I don’t know if “full” is the right word. And when I was visiting there, I got a strong impression that trespassing was pretty likely to get you shot.

    2. Alaska is super hard on DUI (largely because of the large native population that is especially prone to alcoholism; the dry areas are largely native towns and areas), so perhaps they also are hard on transporting drugs or assume that such drivers are intoxicated. I’m pretty sure that at least and ounce for personal use is still more or less legal in AK. But it might only be true in a private home since it is a right to privacy thing.

  5. Municipal courts should not even have jailing powers.

  6. Paranoid old men keep
    marijuana illegal and
    make our children LESS safe.

  7. Yes weed can.

  8. But they didn’t enjoy it.

  9. But what would happen to all those pot-hunting cops if it was legal? Jobzzz!!

    1. They have extraordinary senses of smell – they will be readily employable in the tasting market. I hear most ice-cream, beer, and other giant foodstuffs companies insure their tasters for well over a million (or more). With olfactory sense like they have, they are in the wrong line of work to begin with.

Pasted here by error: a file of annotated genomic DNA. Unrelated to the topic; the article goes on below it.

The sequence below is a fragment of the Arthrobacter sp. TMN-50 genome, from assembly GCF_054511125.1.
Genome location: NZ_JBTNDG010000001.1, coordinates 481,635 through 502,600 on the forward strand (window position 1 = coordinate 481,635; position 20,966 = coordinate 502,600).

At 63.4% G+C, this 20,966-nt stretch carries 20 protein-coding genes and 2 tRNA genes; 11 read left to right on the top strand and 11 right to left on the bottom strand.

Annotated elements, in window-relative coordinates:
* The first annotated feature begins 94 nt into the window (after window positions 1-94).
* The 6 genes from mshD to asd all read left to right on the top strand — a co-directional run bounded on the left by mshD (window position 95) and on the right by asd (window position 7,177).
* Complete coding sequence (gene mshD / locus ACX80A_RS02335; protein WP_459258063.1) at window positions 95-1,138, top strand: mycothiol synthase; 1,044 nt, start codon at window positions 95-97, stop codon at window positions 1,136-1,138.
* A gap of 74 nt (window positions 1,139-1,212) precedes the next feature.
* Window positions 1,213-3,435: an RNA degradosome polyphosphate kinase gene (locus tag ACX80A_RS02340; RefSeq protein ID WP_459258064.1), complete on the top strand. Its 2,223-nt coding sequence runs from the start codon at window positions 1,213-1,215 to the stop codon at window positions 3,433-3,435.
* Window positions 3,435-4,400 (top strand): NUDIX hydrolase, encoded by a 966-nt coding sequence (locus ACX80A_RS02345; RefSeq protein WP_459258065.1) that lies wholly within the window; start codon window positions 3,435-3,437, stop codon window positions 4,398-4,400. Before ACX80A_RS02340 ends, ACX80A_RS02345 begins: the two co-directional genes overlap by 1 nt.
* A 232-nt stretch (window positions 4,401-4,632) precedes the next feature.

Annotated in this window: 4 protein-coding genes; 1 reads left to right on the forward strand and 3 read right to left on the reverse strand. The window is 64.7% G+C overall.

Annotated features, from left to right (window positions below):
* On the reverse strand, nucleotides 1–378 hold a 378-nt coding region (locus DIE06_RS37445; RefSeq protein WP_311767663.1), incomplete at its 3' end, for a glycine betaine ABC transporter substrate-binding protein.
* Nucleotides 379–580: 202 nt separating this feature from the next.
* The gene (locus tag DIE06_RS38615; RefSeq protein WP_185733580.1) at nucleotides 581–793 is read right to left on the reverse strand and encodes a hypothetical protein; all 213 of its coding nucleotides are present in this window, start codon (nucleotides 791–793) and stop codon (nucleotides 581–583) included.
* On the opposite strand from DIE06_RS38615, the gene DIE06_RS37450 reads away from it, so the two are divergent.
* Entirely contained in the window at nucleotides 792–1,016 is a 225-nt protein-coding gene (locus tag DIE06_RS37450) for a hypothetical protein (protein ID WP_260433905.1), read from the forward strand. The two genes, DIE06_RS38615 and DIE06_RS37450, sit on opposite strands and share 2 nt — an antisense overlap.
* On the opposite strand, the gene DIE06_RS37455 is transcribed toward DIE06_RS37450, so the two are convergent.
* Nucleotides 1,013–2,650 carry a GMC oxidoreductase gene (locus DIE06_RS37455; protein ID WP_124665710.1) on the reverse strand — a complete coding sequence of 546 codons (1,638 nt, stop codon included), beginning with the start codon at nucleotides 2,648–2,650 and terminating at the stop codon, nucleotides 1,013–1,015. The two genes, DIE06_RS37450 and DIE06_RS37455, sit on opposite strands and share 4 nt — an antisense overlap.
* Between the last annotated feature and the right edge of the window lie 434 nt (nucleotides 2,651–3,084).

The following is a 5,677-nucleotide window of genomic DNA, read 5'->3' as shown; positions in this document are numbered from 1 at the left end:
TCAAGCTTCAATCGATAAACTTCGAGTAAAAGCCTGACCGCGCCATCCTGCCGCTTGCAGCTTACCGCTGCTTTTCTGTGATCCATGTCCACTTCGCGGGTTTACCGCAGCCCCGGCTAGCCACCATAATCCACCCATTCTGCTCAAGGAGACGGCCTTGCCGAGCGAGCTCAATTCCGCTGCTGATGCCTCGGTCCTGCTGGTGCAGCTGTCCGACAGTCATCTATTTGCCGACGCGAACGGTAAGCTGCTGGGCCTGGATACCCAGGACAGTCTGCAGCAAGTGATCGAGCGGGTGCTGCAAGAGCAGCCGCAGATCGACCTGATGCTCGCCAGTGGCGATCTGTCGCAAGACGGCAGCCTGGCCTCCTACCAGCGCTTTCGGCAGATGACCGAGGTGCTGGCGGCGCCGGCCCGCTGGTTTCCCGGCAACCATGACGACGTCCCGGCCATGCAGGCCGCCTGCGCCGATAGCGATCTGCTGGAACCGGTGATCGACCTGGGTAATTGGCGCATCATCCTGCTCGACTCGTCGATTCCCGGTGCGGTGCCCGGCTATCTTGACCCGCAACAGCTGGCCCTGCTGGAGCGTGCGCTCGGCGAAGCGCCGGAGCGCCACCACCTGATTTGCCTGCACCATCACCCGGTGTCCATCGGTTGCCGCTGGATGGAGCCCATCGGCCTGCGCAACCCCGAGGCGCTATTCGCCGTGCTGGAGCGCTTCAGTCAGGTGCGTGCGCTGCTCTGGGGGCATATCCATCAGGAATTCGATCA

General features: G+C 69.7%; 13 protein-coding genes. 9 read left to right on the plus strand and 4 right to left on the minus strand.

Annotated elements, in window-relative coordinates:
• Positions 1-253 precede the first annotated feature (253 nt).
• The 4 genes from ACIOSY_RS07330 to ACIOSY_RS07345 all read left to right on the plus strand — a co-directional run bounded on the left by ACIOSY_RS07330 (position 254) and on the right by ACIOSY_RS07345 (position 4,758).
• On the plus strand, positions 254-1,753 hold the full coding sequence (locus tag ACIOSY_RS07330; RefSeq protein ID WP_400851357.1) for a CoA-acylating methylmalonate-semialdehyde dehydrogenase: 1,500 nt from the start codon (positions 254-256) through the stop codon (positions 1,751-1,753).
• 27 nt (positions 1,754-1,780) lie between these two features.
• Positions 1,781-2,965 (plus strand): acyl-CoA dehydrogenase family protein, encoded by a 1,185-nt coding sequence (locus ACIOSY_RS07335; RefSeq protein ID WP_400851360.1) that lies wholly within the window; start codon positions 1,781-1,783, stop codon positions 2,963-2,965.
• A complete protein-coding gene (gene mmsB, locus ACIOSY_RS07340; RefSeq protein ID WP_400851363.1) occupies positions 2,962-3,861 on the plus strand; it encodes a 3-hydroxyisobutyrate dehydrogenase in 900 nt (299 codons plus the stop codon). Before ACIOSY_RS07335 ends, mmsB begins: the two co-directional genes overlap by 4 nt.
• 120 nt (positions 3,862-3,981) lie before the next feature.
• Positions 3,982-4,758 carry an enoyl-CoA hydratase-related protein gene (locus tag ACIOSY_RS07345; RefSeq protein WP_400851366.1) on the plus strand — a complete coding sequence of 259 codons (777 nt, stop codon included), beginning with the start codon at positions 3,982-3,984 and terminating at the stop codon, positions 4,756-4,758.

10. I have been assured that the police would never do such a thing, therefore this article is a lie.

  11. If consuming marijuana is not something for which people should be punished, how can it possibly be just to punish people for aiding and abetting that noncrime?

    It may not be just, but it goes for a lot of other goods which it’s perfectly legal to possess, but not to sell. Such laws are predicated on the idea that the seller is cheating the buyer by selling them goods which are substandard or which the buyer doesn’t know are no good for hir. There are myriad examples. The closest example is liquor, which in most jurisdictions children may legally consume, but it’s illegal to sell or in most circumstances give it to them. Other examples are prescription drugs (other than controlled substances), consumer products deemed dangerous, and mislabeled goods.

  12. very super blogos thanks admin sohbet & sohbet odalar?

  13. may not be just, but it goes for a lot of other goods which it’s perfectly legakelebek sohbet l to possess, but kelebek chat not to sell. Such laws are predicated on the idea that the seller is cheating the buyer by selling them goods which are substandard or which the buyer doesn’t know are no good for hir. There are myriad examples. The closest example is liquor, which in most jurisdictions children may legally consume, but it’s illegal to sell or in most circumstances give it to them. Other examples are prescription drugs (other than controlled substances), consumer products deemed dangerous, and mislabeled goods.